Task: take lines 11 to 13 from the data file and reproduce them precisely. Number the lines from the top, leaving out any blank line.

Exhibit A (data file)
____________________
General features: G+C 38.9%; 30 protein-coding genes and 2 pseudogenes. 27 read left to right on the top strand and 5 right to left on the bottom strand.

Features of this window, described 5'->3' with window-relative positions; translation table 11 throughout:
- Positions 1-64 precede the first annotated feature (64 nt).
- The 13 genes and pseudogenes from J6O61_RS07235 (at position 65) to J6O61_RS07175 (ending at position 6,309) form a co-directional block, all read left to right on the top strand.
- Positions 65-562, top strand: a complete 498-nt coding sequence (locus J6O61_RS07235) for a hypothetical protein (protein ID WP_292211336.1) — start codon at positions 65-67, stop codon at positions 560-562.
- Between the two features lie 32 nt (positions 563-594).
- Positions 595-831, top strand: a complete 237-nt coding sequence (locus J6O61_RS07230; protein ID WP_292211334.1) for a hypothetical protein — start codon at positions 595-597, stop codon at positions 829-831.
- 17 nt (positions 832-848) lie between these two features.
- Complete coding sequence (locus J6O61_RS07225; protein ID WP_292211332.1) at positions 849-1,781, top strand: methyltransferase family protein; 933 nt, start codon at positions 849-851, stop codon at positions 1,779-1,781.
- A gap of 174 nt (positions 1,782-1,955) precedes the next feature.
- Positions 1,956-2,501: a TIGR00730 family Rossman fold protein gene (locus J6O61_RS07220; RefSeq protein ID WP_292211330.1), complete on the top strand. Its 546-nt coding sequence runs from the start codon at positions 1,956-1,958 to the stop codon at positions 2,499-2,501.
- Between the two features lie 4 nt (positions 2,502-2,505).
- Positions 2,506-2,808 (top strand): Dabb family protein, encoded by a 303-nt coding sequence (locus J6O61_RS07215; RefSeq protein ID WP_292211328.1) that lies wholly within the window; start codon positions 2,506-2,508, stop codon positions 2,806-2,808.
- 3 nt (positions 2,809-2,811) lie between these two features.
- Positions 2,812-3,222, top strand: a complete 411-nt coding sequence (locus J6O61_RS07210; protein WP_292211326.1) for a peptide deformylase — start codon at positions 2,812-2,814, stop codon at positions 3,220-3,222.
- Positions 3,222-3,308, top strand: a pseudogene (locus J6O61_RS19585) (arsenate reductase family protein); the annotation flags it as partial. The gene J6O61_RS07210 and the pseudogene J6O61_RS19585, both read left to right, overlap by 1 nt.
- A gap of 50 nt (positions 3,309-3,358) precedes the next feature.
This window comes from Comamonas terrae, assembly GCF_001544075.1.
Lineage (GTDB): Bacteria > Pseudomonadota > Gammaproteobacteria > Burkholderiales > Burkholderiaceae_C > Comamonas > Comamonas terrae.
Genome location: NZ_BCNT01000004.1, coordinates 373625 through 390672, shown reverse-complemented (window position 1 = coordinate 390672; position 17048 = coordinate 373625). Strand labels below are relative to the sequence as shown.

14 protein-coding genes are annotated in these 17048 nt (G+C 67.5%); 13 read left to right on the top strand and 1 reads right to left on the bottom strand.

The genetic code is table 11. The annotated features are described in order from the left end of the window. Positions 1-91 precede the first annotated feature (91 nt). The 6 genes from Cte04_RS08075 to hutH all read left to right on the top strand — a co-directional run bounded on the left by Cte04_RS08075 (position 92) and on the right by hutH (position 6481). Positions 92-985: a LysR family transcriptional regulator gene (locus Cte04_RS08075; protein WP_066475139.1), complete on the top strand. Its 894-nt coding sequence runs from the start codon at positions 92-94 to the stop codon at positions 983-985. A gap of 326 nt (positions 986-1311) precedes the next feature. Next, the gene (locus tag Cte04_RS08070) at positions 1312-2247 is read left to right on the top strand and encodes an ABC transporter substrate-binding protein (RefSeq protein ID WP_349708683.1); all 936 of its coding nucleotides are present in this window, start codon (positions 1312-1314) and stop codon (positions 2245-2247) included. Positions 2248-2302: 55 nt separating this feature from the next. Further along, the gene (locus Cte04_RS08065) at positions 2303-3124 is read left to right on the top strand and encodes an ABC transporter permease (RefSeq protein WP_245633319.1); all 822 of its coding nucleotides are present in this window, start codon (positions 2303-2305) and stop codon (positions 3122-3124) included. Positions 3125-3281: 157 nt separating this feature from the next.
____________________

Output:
- Positions 1,956-2,501: a TIGR00730 family Rossman fold protein gene (locus J6O61_RS07220; RefSeq protein ID WP_292211330.1), complete on the top strand. Its 546-nt coding sequence runs from the start codon at positions 1,956-1,958 to the stop codon at positions 2,499-2,501.
- Between the two features lie 4 nt (positions 2,502-2,505).
- Positions 2,506-2,808 (top strand): Dabb family protein, encoded by a 303-nt coding sequence (locus J6O61_RS07215; RefSeq protein ID WP_292211328.1) that lies wholly within the window; start codon positions 2,506-2,508, stop codon positions 2,806-2,808.